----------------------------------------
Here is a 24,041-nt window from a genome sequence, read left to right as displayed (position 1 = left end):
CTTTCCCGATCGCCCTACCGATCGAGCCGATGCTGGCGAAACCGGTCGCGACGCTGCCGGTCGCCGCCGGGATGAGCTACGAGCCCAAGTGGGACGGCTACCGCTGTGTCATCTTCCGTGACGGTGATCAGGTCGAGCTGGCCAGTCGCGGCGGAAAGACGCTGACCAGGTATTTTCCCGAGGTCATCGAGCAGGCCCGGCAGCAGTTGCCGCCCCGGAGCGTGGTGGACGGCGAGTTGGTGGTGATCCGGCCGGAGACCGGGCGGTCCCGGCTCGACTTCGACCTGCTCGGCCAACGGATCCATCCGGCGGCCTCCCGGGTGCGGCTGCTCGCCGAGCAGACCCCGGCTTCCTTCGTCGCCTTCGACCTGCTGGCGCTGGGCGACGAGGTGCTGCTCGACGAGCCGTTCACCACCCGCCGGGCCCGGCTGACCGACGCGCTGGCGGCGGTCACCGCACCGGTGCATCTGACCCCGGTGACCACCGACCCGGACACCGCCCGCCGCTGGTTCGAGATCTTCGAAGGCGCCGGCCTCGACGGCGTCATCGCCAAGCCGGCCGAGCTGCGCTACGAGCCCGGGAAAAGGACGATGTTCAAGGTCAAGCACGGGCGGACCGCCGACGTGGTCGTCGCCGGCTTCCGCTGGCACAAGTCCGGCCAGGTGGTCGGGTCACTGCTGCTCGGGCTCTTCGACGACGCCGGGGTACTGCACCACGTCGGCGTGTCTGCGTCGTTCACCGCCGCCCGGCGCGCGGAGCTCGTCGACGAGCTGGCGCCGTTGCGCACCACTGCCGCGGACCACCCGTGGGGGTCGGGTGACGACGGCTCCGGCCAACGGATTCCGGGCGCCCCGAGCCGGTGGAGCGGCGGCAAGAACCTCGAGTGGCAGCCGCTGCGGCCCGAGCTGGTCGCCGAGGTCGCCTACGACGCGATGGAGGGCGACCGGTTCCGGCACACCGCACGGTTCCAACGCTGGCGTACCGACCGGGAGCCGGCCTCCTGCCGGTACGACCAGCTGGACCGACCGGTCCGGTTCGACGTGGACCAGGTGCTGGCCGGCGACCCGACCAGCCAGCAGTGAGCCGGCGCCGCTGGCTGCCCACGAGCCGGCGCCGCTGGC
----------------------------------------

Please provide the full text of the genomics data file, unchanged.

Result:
Here is a 24,041-nt window from a genome sequence, read left to right as displayed (position 1 = left end):
CTTTCCCGATCGCCCTACCGATCGAGCCGATGCTGGCGAAACCGGTCGCGACGCTGCCGGTCGCCGCCGGGATGAGCTACGAGCCCAAGTGGGACGGCTACCGCTGTGTCATCTTCCGTGACGGTGATCAGGTCGAGCTGGCCAGTCGCGGCGGAAAGACGCTGACCAGGTATTTTCCCGAGGTCATCGAGCAGGCCCGGCAGCAGTTGCCGCCCCGGAGCGTGGTGGACGGCGAGTTGGTGGTGATCCGGCCGGAGACCGGGCGGTCCCGGCTCGACTTCGACCTGCTCGGCCAACGGATCCATCCGGCGGCCTCCCGGGTGCGGCTGCTCGCCGAGCAGACCCCGGCTTCCTTCGTCGCCTTCGACCTGCTGGCGCTGGGCGACGAGGTGCTGCTCGACGAGCCGTTCACCACCCGCCGGGCCCGGCTGACCGACGCGCTGGCGGCGGTCACCGCACCGGTGCATCTGACCCCGGTGACCACCGACCCGGACACCGCCCGCCGCTGGTTCGAGATCTTCGAAGGCGCCGGCCTCGACGGCGTCATCGCCAAGCCGGCCGAGCTGCGCTACGAGCCCGGGAAAAGGACGATGTTCAAGGTCAAGCACGGGCGGACCGCCGACGTGGTCGTCGCCGGCTTCCGCTGGCACAAGTCCGGCCAGGTGGTCGGGTCACTGCTGCTCGGGCTCTTCGACGACGCCGGGGTACTGCACCACGTCGGCGTGTCTGCGTCGTTCACCGCCGCCCGGCGCGCGGAGCTCGTCGACGAGCTGGCGCCGTTGCGCACCACTGCCGCGGACCACCCGTGGGGGTCGGGTGACGACGGCTCCGGCCAACGGATTCCGGGCGCCCCGAGCCGGTGGAGCGGCGGCAAGAACCTCGAGTGGCAGCCGCTGCGGCCCGAGCTGGTCGCCGAGGTCGCCTACGACGCGATGGAGGGCGACCGGTTCCGGCACACCGCACGGTTCCAACGCTGGCGTACCGACCGGGAGCCGGCCTCCTGCCGGTACGACCAGCTGGACCGACCGGTCCGGTTCGACGTGGACCAGGTGCTGGCCGGCGACCCGACCAGCCAGCAGTGAGCCGGCGCCGCTGGCTGCCCACGAGCCGGCGCCGCTGGC